Mississippi, Sally, Joseph Glasser discussed on 10 10 WINS 24 Hour News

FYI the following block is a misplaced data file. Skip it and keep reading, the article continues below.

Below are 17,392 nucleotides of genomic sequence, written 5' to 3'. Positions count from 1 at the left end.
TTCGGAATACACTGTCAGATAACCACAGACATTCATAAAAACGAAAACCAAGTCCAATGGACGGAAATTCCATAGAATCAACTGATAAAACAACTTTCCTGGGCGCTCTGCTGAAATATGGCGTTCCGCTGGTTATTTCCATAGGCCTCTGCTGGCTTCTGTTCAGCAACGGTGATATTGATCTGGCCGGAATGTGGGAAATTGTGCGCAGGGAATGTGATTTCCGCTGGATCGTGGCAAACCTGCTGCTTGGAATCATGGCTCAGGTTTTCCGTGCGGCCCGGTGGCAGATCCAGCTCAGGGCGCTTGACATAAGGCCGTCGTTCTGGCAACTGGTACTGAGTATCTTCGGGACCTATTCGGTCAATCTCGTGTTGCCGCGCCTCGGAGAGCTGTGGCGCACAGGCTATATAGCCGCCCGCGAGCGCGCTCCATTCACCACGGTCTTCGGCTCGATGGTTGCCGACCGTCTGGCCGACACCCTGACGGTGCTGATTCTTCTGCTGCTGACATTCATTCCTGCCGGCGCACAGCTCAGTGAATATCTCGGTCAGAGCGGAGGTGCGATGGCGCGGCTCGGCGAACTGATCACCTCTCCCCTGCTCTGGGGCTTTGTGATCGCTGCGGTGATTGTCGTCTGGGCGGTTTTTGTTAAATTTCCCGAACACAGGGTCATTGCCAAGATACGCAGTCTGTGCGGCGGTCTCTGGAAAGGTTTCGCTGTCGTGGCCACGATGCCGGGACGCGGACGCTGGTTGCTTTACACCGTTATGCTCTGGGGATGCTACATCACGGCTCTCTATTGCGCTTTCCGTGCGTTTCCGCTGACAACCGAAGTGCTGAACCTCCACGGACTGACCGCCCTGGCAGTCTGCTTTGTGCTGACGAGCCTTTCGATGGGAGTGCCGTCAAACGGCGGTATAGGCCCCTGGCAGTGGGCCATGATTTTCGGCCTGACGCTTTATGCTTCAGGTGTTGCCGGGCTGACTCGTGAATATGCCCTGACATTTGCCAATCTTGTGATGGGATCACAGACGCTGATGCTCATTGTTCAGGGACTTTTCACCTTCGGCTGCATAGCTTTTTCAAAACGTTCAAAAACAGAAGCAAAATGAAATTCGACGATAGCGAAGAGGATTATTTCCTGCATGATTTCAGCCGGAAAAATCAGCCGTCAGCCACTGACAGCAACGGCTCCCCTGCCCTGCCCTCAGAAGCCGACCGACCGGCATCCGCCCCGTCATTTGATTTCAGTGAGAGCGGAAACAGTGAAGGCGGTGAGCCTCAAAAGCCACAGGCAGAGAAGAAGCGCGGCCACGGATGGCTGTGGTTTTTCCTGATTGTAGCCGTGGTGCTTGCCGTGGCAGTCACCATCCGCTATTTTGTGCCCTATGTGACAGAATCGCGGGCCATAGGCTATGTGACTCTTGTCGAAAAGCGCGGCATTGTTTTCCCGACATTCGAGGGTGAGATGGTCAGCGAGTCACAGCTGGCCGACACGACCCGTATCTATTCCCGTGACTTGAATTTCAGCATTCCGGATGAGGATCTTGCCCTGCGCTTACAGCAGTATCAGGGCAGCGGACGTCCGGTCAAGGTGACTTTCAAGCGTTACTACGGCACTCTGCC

Air. This morning. We're starting out in the fifties near the city forties and some of the inland suburbs this morning, it's going to be a breezy and cool day with hazy son and a high of 68 mostly clear and cool again tonight, the overnight low 57 in mid Sound Upper forties and some of the Jersey and Hudson Valley suburbs that's borrowed warms up a bit mostly sunny tomorrow. Nice milder in the afternoon. We'll have a high of 75 in Midtown. Being DeVore will be by with the complete AK you other four day, forecasting just two minutes 55 degrees. Now the sky's air. Clear humidity at 59%. The winds are presently calm. It's 55 degrees. We're going up to 68 the accurate A real field right now is 48. I'm Lee Harris wins news Time at the tone. 6 30. Good morning. I'm Bridget Quinn. We're keeping watch on. Not one, but five named storms, only the second time in recorded history that has happened. Biggest concern right now is Sally, which has weakened somewhat. It is a Category one hurricane with 85 Mile an hour winds. It is crawling right now toward the Louisiana, Mississippi and Alabama Gulf Coast expected To make landfall tomorrow afternoon. Here's Ken Graham of the National Hurricane Center every tropical downpours and with time you start to see maybe some water spouts and even tornadoes in some of these rain bands. We're gonna have to really watch out for that with time so torrential rainfall Inching ever so closer to the coastline, but very slow. I mean, that's been the story of Hurricane Sally. A potential 11 FT Storm surge is described as life threatening with some 24 inches of rain. Joseph Glasser of Waveland, Mississippi, says he has already seen highwater power's out. Makes me wonder what President Trump has approved emergency declarations for both Alabama and Mississippi. It goes without saying meteorologists are very, very busy right now. Here's correspondent Lionel Moyes. It has been a very active hurricane season already for the first time in 50 years. There are five plus active tropical cyclones at the same time with Paulette, Rene, Sally, Teddy and Vicky. This is only the second time on record in September of 1971. There were six boring at the same time. Hurricane Pauletta Cat to storm knocked down trees and power lines across Bermuda. There are no reports of deaths, injuries or serious property damage and coming up after our placid AccuWeather forecast for John Monotone about the latest efforts.

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